What are trends you don’t like? “Oh, about 50 per cent of what’s out there! I teach tailoring at Dal, men’s tailoring, and that’s been a part of my design work for decades, so I am drawn to the more classic investment pieces that will sustain you over a number of years. For me, that type of dressing makes so much more sense. It really is sustainable type of dressing as opposed to the cheap and cheerful stuff that comes out. I know the industry has to be supported, but there also has to be a balance. So I guess it’s the fleeting, that idea of ‘what’s hot, what’s not,’ that drives me insane.”

How would you describe Halifax style? “There is a percentage of the population that are aware of what they are putting on, have put in some sort of thought. On a personal level, I don’t think we should have to dress to impress others. I think we always dress to always please ourselves first. You can always tell there has been a conscious effort to find that balance of what you have on in proportion and a style and colour sensibility. And then there’s a whole chunk of people who don’t care. It’s whatever is closest to their hand and whatever is the most comfortable. I would never sacrifice comfort for anything else, but you can put a little tiny bit of thought into it and just make it that much more satisfying.”

Is there a style you’d like to see more of in the city? “Just more of those really subtle classic cuts. I love the interesting silhouettes. The ‘50s silhouette is so much fun, with the sort of close-fitting bodice, the torso is slim, with the fuller skirt. I find that is a flattering style on a lot of different body shapes. Again, it doesn’t have to be out there on the edge. You can be professional, but have fun with it.”

Best personal fashion investment: “I really dress to be able to physical side of what I do, so I think probably black leggings. I have them in multiple lengths and weights. The patterned ones are so much fun. They are super inexpensive, but they are a really good base. Strategically, you can wear them with a heel and make them dressier or, you know, have your work shoes on and get down to it. It’s that versatility; it’s just a very clean foundation to start with and build on. And again, it’s the idea of layering, for me that is a forever trend.”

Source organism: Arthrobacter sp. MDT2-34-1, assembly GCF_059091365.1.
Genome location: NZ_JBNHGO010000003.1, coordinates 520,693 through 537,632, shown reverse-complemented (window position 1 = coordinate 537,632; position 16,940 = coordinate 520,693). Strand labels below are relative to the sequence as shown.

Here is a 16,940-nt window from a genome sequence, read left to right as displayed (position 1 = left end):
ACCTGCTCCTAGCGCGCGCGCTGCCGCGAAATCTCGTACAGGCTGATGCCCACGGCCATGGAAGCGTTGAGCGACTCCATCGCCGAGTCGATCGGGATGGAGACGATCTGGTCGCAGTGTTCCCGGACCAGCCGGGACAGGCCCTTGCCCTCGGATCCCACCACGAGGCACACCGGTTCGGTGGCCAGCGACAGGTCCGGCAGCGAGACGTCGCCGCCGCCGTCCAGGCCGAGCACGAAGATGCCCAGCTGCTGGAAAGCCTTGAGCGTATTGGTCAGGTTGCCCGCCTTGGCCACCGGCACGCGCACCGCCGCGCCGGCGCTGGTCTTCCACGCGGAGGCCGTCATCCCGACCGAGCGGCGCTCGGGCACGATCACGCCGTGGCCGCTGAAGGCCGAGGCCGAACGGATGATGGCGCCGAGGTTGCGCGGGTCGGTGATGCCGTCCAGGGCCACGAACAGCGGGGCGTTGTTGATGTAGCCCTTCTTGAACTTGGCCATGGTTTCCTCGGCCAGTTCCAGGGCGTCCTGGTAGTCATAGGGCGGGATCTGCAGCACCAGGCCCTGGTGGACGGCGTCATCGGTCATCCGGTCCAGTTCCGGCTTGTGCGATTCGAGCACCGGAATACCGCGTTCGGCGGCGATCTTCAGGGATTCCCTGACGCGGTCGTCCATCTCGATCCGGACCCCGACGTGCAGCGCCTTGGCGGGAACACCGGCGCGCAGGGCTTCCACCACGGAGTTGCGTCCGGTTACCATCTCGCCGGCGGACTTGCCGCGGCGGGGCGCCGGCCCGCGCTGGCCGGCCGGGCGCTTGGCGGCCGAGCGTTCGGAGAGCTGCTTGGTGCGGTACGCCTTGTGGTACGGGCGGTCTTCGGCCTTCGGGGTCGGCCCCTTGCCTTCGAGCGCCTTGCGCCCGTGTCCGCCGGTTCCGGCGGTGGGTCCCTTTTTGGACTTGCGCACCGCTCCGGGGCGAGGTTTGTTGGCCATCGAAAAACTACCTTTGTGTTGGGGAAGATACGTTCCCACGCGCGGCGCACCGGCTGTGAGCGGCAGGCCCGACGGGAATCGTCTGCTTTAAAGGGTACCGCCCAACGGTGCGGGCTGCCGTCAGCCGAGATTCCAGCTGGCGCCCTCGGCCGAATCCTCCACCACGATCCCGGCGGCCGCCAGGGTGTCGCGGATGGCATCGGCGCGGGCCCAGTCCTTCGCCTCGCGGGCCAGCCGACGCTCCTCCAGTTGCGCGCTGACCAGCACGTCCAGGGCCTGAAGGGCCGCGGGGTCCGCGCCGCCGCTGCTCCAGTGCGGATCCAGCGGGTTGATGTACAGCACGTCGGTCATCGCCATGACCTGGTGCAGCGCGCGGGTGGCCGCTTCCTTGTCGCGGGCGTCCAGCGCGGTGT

Jen McGrath and Stacey Thompson

Owners at consignment store Crimson and Clover, which offers dresses for any occasion, separates for work or play, as well as designer shoes, boots and hangbags. Labels include Tibi New York, Alice + Olivia, Milly, Rebecca Taylor and premium denim. “We have it all under one roof!”

What is your personal style? “We’re anything goes girls; if you love it, wear it. Stace is a little more rock and roll to my boho fem but that can change as quickly as Halifax weather. A few things we agree on? A well-tailored blazer can dress up your worst pair of jeans, fur vests-real or faux-can take the frill out of your girliest dress and a good pair of boots can take you anywhere. Oh, and leather. We love leather.”

Favorite trends for fall? “Prints! Paisley? Plaid? Houndstooth? All four, maybe all at once. Love the bold jewel tones we’re seeing everywhere. Winter blues? Yes, please.”

Worst trends? “While we are everything goes girls, tights are not pants, destroyed UGGs that have been worn through the slush and high-waist denim shorts that somehow show a little too much. And all of those at once. Happens far too often in this fair town.”

Describe Halifax style: “Casual; perhaps a little too casual. Wearing a dress and heels at noon will get you a few stares in a city full of oversized tees and jeans.”

What style would you love to see in Halifax? “Dresses and heels at noon.”